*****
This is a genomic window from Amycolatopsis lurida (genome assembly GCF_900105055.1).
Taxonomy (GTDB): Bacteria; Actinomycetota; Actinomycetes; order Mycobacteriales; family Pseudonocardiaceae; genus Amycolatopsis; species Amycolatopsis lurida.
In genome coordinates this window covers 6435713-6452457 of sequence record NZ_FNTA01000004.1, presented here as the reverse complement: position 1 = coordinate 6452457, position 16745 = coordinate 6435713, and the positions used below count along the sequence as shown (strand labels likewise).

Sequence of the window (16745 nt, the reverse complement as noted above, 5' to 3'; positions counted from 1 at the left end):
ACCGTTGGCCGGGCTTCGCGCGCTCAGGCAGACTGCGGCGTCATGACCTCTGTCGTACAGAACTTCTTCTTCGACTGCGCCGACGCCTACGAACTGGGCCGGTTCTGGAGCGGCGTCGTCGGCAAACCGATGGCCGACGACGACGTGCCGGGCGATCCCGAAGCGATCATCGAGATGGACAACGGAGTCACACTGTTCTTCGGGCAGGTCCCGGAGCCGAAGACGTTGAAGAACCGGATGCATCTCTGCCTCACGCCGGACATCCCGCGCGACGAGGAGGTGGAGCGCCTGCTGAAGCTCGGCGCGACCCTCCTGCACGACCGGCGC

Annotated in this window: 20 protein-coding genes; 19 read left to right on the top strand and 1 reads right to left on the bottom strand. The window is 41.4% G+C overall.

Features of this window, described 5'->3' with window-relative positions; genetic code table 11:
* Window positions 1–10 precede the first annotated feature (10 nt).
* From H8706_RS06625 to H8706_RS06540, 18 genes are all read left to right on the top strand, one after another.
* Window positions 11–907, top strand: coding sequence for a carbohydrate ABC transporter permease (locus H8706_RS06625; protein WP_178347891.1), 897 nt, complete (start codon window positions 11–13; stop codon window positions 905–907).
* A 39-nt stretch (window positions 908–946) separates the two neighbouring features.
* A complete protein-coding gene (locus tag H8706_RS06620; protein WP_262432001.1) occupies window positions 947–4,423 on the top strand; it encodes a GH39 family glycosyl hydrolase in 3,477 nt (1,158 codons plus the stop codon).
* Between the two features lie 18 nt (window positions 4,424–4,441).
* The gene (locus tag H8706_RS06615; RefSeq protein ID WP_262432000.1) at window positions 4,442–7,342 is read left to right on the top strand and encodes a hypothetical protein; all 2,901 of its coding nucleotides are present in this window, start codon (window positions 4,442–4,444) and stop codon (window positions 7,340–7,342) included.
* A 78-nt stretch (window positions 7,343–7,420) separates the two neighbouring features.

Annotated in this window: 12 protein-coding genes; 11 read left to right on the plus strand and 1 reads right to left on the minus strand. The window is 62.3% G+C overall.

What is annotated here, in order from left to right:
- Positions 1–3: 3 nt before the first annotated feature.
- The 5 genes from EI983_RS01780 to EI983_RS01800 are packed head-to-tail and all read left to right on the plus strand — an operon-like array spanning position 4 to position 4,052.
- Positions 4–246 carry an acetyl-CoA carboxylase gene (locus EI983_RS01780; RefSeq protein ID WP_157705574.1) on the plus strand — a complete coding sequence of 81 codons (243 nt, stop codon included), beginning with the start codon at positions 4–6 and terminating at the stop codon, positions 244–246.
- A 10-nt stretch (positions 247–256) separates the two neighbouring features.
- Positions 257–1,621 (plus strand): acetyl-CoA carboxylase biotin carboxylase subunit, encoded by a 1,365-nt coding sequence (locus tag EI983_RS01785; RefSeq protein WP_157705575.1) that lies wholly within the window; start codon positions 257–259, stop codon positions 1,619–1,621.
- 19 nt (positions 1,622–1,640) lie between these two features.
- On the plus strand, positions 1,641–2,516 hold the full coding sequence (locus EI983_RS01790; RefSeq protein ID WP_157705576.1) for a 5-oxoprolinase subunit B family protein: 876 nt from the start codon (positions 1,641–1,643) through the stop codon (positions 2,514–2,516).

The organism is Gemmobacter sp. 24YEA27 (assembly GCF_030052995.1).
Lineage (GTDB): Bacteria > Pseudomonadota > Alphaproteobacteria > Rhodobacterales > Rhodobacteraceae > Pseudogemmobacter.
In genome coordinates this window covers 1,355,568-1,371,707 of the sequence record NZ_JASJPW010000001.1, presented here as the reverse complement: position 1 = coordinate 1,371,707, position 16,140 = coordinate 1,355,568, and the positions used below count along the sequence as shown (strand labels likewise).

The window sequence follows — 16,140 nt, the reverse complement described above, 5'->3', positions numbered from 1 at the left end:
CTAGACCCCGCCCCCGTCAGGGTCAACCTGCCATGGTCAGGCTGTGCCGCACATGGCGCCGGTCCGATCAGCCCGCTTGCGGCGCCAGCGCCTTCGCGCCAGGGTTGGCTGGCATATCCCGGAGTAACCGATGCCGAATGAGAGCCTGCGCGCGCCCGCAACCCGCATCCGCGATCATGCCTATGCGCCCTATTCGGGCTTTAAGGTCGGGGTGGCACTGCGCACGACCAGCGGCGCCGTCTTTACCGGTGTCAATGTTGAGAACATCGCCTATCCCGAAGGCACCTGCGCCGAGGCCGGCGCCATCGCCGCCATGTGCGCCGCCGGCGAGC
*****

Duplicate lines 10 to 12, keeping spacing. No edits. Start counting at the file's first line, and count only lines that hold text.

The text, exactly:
* Window positions 11–907, top strand: coding sequence for a carbohydrate ABC transporter permease (locus H8706_RS06625; protein WP_178347891.1), 897 nt, complete (start codon window positions 11–13; stop codon window positions 905–907).
* A 39-nt stretch (window positions 908–946) separates the two neighbouring features.
* A complete protein-coding gene (locus tag H8706_RS06620; protein WP_262432001.1) occupies window positions 947–4,423 on the top strand; it encodes a GH39 family glycosyl hydrolase in 3,477 nt (1,158 codons plus the stop codon).